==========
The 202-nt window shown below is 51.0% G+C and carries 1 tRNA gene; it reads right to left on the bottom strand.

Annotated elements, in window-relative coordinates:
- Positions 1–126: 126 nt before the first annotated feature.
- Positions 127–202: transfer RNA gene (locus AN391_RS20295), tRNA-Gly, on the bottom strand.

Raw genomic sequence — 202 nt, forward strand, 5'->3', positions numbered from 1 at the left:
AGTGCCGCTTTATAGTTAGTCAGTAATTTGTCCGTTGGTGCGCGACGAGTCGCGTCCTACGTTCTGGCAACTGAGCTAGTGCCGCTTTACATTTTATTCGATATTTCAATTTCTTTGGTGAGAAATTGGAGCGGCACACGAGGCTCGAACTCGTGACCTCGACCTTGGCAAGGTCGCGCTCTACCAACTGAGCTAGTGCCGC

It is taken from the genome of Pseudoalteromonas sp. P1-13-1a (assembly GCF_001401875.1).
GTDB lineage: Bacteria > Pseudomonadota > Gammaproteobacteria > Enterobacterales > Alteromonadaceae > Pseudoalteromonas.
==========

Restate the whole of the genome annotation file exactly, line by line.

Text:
The 202-nt window shown below is 51.0% G+C and carries 1 tRNA gene; it reads right to left on the bottom strand.

Annotated elements, in window-relative coordinates:
- Positions 1–126: 126 nt before the first annotated feature.
- Positions 127–202: transfer RNA gene (locus AN391_RS20295), tRNA-Gly, on the bottom strand.

Raw genomic sequence — 202 nt, forward strand, 5'->3', positions numbered from 1 at the left:
AGTGCCGCTTTATAGTTAGTCAGTAATTTGTCCGTTGGTGCGCGACGAGTCGCGTCCTACGTTCTGGCAACTGAGCTAGTGCCGCTTTACATTTTATTCGATATTTCAATTTCTTTGGTGAGAAATTGGAGCGGCACACGAGGCTCGAACTCGTGACCTCGACCTTGGCAAGGTCGCGCTCTACCAACTGAGCTAGTGCCGC

It is taken from the genome of Pseudoalteromonas sp. P1-13-1a (assembly GCF_001401875.1).
GTDB lineage: Bacteria > Pseudomonadota > Gammaproteobacteria > Enterobacterales > Alteromonadaceae > Pseudoalteromonas.